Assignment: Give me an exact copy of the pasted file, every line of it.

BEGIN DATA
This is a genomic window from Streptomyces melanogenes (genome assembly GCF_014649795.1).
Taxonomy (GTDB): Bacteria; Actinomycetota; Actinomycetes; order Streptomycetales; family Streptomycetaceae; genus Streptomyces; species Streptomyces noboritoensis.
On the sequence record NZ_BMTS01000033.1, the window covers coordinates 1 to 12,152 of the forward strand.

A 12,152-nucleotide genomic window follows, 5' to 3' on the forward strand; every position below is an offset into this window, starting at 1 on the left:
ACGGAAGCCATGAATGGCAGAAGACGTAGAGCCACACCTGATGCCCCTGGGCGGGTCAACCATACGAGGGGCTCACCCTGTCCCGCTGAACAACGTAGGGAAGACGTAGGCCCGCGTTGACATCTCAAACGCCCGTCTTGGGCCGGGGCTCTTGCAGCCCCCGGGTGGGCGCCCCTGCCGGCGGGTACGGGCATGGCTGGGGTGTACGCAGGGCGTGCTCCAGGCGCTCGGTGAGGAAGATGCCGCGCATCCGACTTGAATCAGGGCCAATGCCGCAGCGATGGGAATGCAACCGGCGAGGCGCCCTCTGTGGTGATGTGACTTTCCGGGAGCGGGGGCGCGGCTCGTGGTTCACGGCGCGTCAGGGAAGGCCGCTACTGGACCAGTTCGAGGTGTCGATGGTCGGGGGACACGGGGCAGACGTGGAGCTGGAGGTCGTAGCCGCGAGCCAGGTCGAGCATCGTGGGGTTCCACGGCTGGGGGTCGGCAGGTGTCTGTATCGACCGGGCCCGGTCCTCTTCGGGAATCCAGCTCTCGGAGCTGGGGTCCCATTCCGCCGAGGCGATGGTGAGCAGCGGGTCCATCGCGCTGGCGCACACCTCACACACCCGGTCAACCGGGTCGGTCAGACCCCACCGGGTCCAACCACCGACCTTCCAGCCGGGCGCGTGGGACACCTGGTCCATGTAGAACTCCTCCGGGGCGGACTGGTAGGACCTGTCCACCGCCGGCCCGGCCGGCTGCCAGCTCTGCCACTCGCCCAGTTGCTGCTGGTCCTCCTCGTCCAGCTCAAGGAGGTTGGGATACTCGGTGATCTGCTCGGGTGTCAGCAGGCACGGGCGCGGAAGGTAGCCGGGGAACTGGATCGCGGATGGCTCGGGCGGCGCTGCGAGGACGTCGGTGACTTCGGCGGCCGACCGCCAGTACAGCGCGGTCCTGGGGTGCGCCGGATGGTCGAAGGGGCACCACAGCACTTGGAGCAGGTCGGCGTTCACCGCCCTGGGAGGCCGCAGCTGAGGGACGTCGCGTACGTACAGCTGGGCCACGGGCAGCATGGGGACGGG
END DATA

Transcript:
This is a genomic window from Streptomyces melanogenes (genome assembly GCF_014649795.1).
Taxonomy (GTDB): Bacteria; Actinomycetota; Actinomycetes; order Streptomycetales; family Streptomycetaceae; genus Streptomyces; species Streptomyces noboritoensis.
On the sequence record NZ_BMTS01000033.1, the window covers coordinates 1 to 12,152 of the forward strand.

A 12,152-nucleotide genomic window follows, 5' to 3' on the forward strand; every position below is an offset into this window, starting at 1 on the left:
ACGGAAGCCATGAATGGCAGAAGACGTAGAGCCACACCTGATGCCCCTGGGCGGGTCAACCATACGAGGGGCTCACCCTGTCCCGCTGAACAACGTAGGGAAGACGTAGGCCCGCGTTGACATCTCAAACGCCCGTCTTGGGCCGGGGCTCTTGCAGCCCCCGGGTGGGCGCCCCTGCCGGCGGGTACGGGCATGGCTGGGGTGTACGCAGGGCGTGCTCCAGGCGCTCGGTGAGGAAGATGCCGCGCATCCGACTTGAATCAGGGCCAATGCCGCAGCGATGGGAATGCAACCGGCGAGGCGCCCTCTGTGGTGATGTGACTTTCCGGGAGCGGGGGCGCGGCTCGTGGTTCACGGCGCGTCAGGGAAGGCCGCTACTGGACCAGTTCGAGGTGTCGATGGTCGGGGGACACGGGGCAGACGTGGAGCTGGAGGTCGTAGCCGCGAGCCAGGTCGAGCATCGTGGGGTTCCACGGCTGGGGGTCGGCAGGTGTCTGTATCGACCGGGCCCGGTCCTCTTCGGGAATCCAGCTCTCGGAGCTGGGGTCCCATTCCGCCGAGGCGATGGTGAGCAGCGGGTCCATCGCGCTGGCGCACACCTCACACACCCGGTCAACCGGGTCGGTCAGACCCCACCGGGTCCAACCACCGACCTTCCAGCCGGGCGCGTGGGACACCTGGTCCATGTAGAACTCCTCCGGGGCGGACTGGTAGGACCTGTCCACCGCCGGCCCGGCCGGCTGCCAGCTCTGCCACTCGCCCAGTTGCTGCTGGTCCTCCTCGTCCAGCTCAAGGAGGTTGGGATACTCGGTGATCTGCTCGGGTGTCAGCAGGCACGGGCGCGGAAGGTAGCCGGGGAACTGGATCGCGGATGGCTCGGGCGGCGCTGCGAGGACGTCGGTGACTTCGGCGGCCGACCGCCAGTACAGCGCGGTCCTGGGGTGCGCCGGATGGTCGAAGGGGCACCACAGCACTTGGAGCAGGTCGGCGTTCACCGCCCTGGGAGGCCGCAGCTGAGGGACGTCGCGTACGTACAGCTGGGCCACGGGCAGCATGGGGACGGG